There are no small decisions or big decisions; there are only decisions to be made now. (CMI, April 9, 1976.)
If you’re doing it, you’re digging it. Or there’s a payoff. (N.d.)
Fundamental formula for life:
Do = Dig + Payoff
Do – Dig = Payoff
(CMI, April 10, 1976.)
Doubt is chronically-energized uncertainty. Doubt is the “hold-basket” of life. Uncertainty relates to outcomes of events; doubt is what you add in considering outcomes. (John Enright, Cold Mountain Institute, Apr. 15, 1976.)
One way to get out of doubt is to choose. To choose is to select among alternatives freely and after consideration. Victim is helpless child; doubt is adult. (CMI, April 15, 1976.)
These are the payoffs for doubt:
(1) Doubt maintains the illusion of endless opportunity. If you open new doors, you never close one.
(2) Doubt is image-management – looking busy, working on it. Doubt can be enjoying control, keeping them dangling, keeping everyone waiting, or keeping them on the hook. (CMI, April 15, 1976.)
Don Juan: “Ego starts as a guardian and ends as a guard.” (ARC, January 20, 1979.)
Being wrong is to the ego what death is to the body: it is ego-death to be wrong. (CMI, April 10, 1976.)
Every day there are two things out there: what is and what you do with it (what you add to it). There are two things you can do with something – make it better or make it worse. The first is longing and the second is anxiety. Both are what we add to experience. (ARC, January 20, 1979.)
Experiencing can be done quietly, and you can have noisy pillow slamming without experiencing anything. (ARC, January 20, 1979.)
We allow ourselves to feel high, low, and low about low. (CMI, April 10, 1976.)
There are two sources of stimulus when an emotion is generated. The emotion might be in response to an actual situation (a tiger attacks, a person is slugged, etc.) or it might be in response to the remembered idea of the situation (we remember the tiger attacking or the person being slugged). We can thus divide emotions into these two categories and list them:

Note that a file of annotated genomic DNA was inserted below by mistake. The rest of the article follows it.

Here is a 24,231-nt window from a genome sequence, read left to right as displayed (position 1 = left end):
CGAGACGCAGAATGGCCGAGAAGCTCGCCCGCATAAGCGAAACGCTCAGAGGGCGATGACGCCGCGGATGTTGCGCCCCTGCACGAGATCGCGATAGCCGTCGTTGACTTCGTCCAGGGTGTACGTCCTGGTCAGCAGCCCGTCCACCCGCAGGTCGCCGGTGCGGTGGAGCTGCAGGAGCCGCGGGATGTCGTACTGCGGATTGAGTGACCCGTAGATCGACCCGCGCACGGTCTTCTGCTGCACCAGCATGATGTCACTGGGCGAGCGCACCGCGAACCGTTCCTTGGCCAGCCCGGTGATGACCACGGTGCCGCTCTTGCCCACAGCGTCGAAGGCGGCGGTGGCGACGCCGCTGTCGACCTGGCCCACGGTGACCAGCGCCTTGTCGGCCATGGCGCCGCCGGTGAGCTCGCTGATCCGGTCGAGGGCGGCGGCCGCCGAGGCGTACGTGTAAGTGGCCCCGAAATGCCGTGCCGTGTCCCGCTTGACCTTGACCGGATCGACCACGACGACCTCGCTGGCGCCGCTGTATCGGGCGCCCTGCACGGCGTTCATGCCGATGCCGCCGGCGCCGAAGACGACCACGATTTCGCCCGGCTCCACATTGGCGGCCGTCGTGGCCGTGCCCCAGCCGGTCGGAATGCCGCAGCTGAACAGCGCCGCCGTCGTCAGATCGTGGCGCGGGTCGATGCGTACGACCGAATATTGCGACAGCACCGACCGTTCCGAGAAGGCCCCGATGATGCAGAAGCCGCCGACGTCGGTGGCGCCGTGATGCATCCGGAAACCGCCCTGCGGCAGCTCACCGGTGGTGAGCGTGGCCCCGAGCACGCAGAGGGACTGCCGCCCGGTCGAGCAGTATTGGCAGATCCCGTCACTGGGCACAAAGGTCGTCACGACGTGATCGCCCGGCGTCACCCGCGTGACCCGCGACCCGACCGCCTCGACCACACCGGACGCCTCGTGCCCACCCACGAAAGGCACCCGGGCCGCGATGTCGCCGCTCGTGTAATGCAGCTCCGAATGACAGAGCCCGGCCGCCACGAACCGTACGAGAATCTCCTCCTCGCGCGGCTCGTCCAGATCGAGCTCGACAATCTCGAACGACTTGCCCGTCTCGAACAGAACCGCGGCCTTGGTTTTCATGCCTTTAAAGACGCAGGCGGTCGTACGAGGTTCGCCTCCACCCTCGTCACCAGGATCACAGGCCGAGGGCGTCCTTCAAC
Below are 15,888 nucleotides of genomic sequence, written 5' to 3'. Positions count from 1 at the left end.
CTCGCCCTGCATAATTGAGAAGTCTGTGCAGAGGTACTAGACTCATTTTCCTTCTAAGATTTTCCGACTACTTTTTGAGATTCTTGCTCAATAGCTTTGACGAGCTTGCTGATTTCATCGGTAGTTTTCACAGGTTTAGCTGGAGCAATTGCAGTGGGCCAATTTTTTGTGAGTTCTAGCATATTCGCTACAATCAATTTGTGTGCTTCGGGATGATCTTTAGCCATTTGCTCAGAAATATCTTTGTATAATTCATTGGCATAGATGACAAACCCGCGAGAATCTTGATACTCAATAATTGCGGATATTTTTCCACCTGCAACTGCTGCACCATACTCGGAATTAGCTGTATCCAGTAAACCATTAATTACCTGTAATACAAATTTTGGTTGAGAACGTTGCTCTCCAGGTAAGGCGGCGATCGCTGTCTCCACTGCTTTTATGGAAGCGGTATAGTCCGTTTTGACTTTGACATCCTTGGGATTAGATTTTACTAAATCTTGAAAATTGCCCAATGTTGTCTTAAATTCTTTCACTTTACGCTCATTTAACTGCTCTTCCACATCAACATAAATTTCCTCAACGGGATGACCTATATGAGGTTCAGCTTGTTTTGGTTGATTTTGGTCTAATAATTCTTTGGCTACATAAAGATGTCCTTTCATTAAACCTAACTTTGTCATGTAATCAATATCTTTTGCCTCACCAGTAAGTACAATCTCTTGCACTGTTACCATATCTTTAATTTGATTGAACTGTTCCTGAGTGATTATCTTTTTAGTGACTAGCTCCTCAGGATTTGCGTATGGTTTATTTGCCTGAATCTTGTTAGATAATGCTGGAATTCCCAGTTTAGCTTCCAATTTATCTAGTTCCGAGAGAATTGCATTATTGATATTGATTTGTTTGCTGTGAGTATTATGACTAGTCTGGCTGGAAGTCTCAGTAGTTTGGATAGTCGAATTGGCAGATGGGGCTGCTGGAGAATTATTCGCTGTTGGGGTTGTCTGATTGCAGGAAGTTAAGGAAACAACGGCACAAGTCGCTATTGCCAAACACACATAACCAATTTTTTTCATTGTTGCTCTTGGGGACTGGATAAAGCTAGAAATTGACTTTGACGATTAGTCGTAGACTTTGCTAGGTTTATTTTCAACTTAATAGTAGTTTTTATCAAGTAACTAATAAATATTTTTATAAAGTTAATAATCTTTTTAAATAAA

Situation-Stimulated Self-Stimulated Anger Resentment Joy Sentimentality Fear Anxiety Grief Self-Pity Longing Envy Inadequacy Jealousy
(CMI, April 8, 1976.)
The check for a situation-stimulated or self-stimulated emotion is whether or not it needs an audience for its expression.
In the expression of self-stimulated emotions, moreover, we express it and more comes up. We refill our pity pots endlessly, for example, because we do not move through self-pity to the grief that underlies it. Once the grief is fully experienced we have no more basis for self-pity on that score. Nostalgia literally ain’t what it used to be – which is joy. (CMI, April 10, 1976.)
Resentment is remembered anger. If you continue to feel angry around a person, then you don’t feel safe around that person and you’re continuing to hold your guard high while feeling chagrined over wanting something from him and not wanting to be denied.
It’s like keeping the back burner on so that the soup will remain hot and you’ll be able to turn up the heat quickly to bring things to a boil.
There are two possibilities in the situation from which your resentment springs. Either the person resented did what they did intentionally or else the person was negligent. If negligence is seen and proven, then you need to decide whether or not they are willing to change. If malintention is seen and proven, then you need to decide whether or not the other person can be pacified or should be avoided.